In the December 2019 Quantis Quarterly, we predicted that 2020 would be a landmark year for sustainable business. A year of ambitious actions tackling our world’s most pressing challenges and the dawn of a new era for sustainability. A year that would change it all. 2020 has, indeed, turned out to be a landmark year — though in ways many of us could not have predicted. At Quantis, we’re as determined as ever to make 2020 a Super Year for sustainable business.
Covid-19 has exposed and exacerbated acute, longstanding vulnerabilities in the structures and systems that underpin today’s globalized economy. In particular, it has laid bare the fragility of a reactive, single-source supply chain model, which has disrupted industries as diverse as food, fashion, travel and hospitality. Nobel-winning economist Joseph Stiglitz sums it up perfectly in an interview with the New York Times, “We built an economy with no shock absorbers. We made a system that looked like it was maximizing profits but had higher risks and lower resiliency.”
2020 isn’t canceled, but rather the most important year of them all.
As the world begins to turn its attention towards recovery, the question of how to build back better is taking center stage. Certainly, resilience will not result from a return to the status quo. To rebuild and emerge stronger than before, social and environmental sustainability must be at the core of recovery actions. Climate change presents many of the same risks to the economy and human well-being as the current global health crisis. The decisions companies make now will determine how their businesses — and the economy as a whole — will fare in the face of future shocks.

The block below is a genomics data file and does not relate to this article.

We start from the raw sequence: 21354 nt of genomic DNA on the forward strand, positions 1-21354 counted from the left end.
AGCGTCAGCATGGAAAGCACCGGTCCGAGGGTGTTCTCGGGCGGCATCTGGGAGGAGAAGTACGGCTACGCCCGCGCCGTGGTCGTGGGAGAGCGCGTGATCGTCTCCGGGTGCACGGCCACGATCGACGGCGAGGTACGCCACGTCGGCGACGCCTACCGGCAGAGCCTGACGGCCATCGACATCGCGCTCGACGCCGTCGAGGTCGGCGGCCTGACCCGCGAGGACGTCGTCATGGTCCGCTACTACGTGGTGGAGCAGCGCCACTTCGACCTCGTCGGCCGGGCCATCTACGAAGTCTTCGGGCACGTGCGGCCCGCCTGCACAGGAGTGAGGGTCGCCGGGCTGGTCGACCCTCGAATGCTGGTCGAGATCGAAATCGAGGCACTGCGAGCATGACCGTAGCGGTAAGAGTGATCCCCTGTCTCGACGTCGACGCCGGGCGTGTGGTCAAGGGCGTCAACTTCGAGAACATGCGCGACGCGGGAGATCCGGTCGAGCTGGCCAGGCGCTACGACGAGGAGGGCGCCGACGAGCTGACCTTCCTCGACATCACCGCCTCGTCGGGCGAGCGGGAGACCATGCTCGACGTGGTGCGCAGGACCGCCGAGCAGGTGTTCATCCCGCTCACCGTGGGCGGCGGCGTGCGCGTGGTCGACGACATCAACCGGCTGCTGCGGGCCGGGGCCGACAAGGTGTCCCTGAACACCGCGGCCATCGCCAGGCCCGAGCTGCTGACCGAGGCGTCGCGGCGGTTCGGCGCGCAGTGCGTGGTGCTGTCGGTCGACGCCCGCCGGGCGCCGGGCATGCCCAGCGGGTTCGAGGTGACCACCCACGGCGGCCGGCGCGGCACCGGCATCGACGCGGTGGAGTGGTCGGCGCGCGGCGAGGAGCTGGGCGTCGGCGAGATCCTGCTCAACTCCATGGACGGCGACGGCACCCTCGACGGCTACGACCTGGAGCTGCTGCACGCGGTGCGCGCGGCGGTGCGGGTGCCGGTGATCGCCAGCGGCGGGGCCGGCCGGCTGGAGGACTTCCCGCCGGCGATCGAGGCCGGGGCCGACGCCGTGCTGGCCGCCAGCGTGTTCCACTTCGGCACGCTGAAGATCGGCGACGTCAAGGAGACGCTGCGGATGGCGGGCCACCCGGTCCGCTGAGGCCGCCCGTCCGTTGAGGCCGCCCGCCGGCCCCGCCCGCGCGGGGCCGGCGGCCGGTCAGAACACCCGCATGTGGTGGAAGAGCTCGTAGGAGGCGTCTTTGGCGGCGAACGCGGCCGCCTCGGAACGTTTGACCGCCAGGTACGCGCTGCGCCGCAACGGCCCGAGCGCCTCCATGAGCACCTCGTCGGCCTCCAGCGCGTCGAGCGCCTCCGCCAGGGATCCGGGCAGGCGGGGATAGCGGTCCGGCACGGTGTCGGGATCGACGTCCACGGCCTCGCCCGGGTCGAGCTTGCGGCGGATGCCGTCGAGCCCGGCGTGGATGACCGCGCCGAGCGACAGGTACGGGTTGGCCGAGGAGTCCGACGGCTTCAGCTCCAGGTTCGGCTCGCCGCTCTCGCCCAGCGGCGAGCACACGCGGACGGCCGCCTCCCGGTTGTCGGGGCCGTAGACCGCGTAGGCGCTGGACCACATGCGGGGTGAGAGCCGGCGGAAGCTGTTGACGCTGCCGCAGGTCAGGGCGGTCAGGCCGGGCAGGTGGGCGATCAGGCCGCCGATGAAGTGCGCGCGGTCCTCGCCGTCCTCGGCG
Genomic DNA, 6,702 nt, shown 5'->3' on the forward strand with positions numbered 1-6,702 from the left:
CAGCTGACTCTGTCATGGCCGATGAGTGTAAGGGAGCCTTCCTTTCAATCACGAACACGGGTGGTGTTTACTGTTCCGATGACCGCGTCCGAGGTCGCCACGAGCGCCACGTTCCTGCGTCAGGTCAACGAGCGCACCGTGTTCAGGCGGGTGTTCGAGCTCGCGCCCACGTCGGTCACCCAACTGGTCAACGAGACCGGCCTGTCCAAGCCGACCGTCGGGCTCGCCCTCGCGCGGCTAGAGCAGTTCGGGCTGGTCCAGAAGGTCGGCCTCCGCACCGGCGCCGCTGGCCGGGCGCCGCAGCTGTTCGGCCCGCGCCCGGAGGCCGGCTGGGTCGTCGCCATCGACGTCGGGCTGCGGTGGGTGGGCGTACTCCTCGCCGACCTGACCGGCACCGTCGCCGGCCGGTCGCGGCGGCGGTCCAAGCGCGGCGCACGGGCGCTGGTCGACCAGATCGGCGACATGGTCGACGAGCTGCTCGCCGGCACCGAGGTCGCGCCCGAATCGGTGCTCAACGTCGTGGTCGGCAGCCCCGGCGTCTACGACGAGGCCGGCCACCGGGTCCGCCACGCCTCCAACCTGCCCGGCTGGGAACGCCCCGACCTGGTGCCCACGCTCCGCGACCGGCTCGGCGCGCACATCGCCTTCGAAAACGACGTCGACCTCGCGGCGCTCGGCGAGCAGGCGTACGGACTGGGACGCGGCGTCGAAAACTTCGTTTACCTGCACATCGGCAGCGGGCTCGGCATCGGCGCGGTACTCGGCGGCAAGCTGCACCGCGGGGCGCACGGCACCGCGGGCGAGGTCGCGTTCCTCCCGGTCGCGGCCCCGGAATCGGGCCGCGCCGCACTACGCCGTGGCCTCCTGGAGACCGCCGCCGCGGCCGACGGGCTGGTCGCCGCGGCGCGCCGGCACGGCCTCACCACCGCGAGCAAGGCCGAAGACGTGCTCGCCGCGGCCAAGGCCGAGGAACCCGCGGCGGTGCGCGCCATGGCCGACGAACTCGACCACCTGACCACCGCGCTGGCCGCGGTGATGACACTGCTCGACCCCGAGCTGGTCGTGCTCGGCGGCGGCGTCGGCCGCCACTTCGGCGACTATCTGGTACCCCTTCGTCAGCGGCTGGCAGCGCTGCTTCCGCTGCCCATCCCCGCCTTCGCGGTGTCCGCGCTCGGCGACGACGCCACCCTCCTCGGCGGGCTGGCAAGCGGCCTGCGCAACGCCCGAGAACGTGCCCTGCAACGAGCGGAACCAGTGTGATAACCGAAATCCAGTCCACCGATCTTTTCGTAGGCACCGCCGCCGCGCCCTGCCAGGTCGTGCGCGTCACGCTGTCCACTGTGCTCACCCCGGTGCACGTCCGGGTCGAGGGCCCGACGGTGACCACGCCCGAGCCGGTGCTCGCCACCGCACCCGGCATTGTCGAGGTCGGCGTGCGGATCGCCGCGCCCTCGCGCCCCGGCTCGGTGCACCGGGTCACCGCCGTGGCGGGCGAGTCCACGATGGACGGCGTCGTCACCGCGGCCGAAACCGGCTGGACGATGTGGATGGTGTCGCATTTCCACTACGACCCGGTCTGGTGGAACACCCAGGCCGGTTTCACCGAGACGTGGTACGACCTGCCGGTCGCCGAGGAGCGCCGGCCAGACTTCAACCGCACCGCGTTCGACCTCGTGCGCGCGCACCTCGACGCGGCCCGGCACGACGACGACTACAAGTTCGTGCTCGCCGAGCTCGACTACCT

The good news is: the seeds of change are already being sown. Sustainability has managed to stand up to the pandemic. And over the past several months, we’ve seen businesses demonstrate real ingenuity and agility and make changes they previously thought impossible. Now, many are beginning to challenge ingrained practices and approaches that have exposed them to significant risks during the crisis. Apparel, one of the industries hardest hit by the pandemic, shifted production almost overnight to make masks and other essentials for front-line workers. The industry is now questioning the traditional fashion calendar — and the cycles of consumption it encourages — with many top brands abandoning it entirely. Meanwhile, in food and beverage, the conversation is focused on shifting towards smaller scale, locally powered supply chains and new models of distribution to build resilience against future shocks while also reducing food waste. Another good sign: Recovery packages centered around sustainability and climate action are gathering momentum — and they’re being driven by business.
Change is never easy, but business has shown that it’s ready to rise to the challenge. We’re here to guide you every step of the way, and we’ve been making some strategic changes of our own to better support you on your journey toward sustainable transformation.
Together we can go further, faster and make 2020 the pivotal year it needs to be for society and for our planet.
Talk to us to explore how you can #BuildBackBetter.